kfs – disk file system

disk/kfs [ –rc ] [ –b n ] [ –f file ] [ –n name ] [ –p perm ] [ –s ] [ –B nbuf ]

Kfs is an old, local user–level file server for a Plan 9 terminal with a disk. It maintains a hierarchical Plan 9 file system on the disk and offers 9P (see intro(5)) access to it. Kfs begins by checking the file system for consistency, rebuilding the free list, and placing a file descriptor in /srv/name, where name is the service name (default kfs). If the file system is inconsistent, the user is asked for permission to ream (q.v.) the disk. The file system is not checked if it is reamed.

The options are
b n      If the file system is reamed, use n byte blocks. Larger blocks make the file system faster and less space efficient. 1024 and 4096 are good choices. N must be a multiple of 512.
c        Do not check the file system.
f file     Use file as the disk. The default is /dev/sdC0/fs.
n name   Use as the name of the service.
p perm    Use perm as the initial permissions for the command channel /srv/service.cmd; the default is 660.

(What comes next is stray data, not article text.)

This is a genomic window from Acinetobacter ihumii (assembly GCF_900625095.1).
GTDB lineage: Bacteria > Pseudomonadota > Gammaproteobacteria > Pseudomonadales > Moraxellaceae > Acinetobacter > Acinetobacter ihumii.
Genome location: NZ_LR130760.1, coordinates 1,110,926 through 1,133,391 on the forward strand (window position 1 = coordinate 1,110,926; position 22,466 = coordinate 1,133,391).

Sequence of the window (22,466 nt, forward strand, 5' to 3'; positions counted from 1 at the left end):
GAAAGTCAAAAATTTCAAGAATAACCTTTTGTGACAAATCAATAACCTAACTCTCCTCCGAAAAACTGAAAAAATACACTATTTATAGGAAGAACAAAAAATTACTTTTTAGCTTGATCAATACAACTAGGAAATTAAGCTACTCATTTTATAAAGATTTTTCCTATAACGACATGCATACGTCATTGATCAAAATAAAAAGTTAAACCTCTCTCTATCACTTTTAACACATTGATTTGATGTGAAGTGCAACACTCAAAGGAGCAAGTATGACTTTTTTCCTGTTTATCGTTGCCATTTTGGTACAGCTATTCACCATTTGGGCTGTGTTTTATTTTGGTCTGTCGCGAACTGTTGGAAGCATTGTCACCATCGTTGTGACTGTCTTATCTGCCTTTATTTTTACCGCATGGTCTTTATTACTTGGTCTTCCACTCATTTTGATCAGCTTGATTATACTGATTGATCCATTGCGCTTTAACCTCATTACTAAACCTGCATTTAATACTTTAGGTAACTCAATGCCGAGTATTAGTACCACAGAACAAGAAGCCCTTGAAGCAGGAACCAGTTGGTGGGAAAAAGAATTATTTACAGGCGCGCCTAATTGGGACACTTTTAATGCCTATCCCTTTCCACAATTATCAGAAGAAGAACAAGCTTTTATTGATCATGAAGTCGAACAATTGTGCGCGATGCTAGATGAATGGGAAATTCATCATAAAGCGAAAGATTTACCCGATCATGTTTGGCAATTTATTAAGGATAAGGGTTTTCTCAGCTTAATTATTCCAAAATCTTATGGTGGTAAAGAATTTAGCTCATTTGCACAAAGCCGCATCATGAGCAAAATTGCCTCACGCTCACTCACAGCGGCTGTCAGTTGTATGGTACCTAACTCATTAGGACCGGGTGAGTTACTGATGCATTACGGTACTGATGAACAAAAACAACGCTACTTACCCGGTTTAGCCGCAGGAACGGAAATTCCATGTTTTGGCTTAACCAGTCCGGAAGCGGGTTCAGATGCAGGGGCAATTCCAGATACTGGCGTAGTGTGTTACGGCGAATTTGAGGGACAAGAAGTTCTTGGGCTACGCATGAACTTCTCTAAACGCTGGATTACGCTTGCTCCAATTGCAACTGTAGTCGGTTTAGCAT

r        Ream the file system, erasing all of the old data and adding all blocks to the free list.
s        Post file descriptor zero in /srv/service and read and write protocol messages on file descriptor one.
B        Allocate nbuf in–memory file system blocks. The default is as many as will fit in 10% of memory or two megabytes, whichever is smaller.

Create a file system with service name kfs.local and mount it on /n/kfs.
% disk/kfs –rb4096 –nlocal
% mount –c /srv/kfs.local /n/kfs

/dev/sdC0/fs   Default file holding blocks.


fossil(4), kfscmd(8), mkfs(8), prep(8), sd(3)

For the moment, kfs serves both the old (third edition) and new (fourth edition) versions of 9P, deciding which to serve by sniffing the first packet on each connection.

Kfs doesn't allow creating files with component names longer than 28 bytes.

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